Binding of the Bacterial Adhesin FimH to Its Natural, Multivalent High-Mannose Type Glycan Targets.Sauer, M.M., Jakob, R.P., Luber, T., Canonica, F., Navarra, G., Ernst, B., Unverzagt, C., Maier, T., Glockshuber, R.
(2019) J Am Chem Soc 141: 936-944
- PubMed: 30543411
- DOI: 10.1021/jacs.8b10736
- Structures With Same Primary Citation
- PubMed Abstract:
Multivalent carbohydrate-lectin interactions at host-pathogen interfaces play a crucial role in the establishment of infections. Although competitive antagonists that prevent pathogen adhesion are promising antimicrobial drugs, the molecular mechanis ...
Multivalent carbohydrate-lectin interactions at host-pathogen interfaces play a crucial role in the establishment of infections. Although competitive antagonists that prevent pathogen adhesion are promising antimicrobial drugs, the molecular mechanisms underlying these complex adhesion processes are still poorly understood. Here, we characterize the interactions between the fimbrial adhesin FimH from uropathogenic Escherichia coli strains and its natural high-mannose type N-glycan binding epitopes on uroepithelial glycoproteins. Crystal structures and a detailed kinetic characterization of ligand-binding and dissociation revealed that the binding pocket of FimH evolved such that it recognizes the terminal α(1-2)-, α(1-3)-, and α(1-6)-linked mannosides of natural high-mannose type N-glycans with similar affinity. We demonstrate that the 2000-fold higher affinity of the domain-separated state of FimH compared to its domain-associated state is ligand-independent and consistent with a thermodynamic cycle in which ligand-binding shifts the association equilibrium between the FimH lectin and the FimH pilin domain. Moreover, we show that a single N-glycan can bind up to three molecules of FimH, albeit with negative cooperativity, so that a molar excess of accessible N-glycans over FimH on the cell surface favors monovalent FimH binding. Our data provide pivotal insights into the adhesion properties of uropathogenic Escherichia coli strains to their target receptors and a solid basis for the development of effective FimH antagonists.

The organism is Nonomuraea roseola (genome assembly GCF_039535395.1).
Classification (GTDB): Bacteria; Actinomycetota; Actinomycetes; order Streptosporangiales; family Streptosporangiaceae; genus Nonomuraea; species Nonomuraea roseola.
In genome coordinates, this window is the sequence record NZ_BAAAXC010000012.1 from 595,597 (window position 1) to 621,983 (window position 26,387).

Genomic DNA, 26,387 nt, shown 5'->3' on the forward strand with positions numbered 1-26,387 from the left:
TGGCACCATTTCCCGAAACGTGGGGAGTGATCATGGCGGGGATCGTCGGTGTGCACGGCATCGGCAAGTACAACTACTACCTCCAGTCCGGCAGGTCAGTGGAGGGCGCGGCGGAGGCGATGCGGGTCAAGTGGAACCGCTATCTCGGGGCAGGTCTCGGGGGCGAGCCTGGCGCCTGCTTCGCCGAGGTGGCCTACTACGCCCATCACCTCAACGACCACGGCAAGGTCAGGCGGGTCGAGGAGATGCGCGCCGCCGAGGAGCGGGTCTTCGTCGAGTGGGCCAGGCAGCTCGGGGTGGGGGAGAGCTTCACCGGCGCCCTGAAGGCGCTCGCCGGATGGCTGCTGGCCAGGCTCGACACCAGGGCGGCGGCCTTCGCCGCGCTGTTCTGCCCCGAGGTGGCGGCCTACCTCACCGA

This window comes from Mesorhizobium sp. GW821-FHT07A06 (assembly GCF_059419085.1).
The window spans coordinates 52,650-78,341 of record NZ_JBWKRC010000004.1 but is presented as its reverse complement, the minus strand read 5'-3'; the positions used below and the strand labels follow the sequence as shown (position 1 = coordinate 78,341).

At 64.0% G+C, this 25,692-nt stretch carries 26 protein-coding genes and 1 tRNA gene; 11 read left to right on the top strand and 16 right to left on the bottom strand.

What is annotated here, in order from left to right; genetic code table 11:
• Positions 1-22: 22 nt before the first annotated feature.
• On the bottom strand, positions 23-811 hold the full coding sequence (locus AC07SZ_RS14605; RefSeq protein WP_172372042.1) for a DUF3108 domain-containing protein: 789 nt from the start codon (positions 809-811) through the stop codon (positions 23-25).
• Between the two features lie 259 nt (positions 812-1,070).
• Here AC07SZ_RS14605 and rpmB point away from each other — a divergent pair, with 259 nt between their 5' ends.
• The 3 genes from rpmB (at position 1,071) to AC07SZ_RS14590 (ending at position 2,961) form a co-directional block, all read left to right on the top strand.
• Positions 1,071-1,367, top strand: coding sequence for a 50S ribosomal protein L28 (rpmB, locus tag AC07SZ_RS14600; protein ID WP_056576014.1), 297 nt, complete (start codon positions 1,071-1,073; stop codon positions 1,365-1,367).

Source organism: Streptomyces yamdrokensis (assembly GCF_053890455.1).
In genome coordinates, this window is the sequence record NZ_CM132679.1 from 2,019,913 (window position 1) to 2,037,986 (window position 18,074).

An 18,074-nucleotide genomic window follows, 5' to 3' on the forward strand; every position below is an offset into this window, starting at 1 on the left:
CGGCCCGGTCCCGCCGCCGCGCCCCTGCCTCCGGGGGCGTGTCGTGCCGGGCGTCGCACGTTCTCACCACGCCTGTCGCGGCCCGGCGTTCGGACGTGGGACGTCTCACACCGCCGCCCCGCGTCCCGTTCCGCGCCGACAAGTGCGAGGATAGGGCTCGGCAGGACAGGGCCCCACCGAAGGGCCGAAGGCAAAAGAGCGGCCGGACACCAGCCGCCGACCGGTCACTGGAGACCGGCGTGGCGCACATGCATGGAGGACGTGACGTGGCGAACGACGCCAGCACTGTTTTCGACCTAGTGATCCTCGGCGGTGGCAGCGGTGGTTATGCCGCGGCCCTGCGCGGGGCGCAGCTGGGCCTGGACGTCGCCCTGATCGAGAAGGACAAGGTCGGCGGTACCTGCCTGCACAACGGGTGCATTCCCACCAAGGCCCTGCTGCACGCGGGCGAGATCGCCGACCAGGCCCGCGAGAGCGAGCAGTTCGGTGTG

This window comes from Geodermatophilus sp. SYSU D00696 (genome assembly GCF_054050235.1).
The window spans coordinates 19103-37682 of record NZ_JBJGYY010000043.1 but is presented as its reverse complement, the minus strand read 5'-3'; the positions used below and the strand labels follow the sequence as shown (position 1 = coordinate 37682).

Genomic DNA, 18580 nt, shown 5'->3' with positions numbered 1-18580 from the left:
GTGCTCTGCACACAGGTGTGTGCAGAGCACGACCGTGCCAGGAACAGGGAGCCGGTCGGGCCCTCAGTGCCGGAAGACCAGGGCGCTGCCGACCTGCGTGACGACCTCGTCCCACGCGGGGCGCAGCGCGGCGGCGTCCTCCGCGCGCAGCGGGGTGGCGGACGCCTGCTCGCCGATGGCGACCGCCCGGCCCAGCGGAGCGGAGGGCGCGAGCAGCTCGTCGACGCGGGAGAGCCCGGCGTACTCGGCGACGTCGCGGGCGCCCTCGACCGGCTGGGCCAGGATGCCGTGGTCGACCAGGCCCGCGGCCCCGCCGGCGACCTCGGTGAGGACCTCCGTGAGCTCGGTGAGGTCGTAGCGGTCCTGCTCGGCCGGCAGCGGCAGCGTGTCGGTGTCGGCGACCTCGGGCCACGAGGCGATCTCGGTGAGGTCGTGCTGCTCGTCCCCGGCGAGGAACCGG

Institute of Molecular Biology & Biophysics , ETH Zurich , Otto-Stern-Weg 5 , CH-8093 Zurich , Switzerland.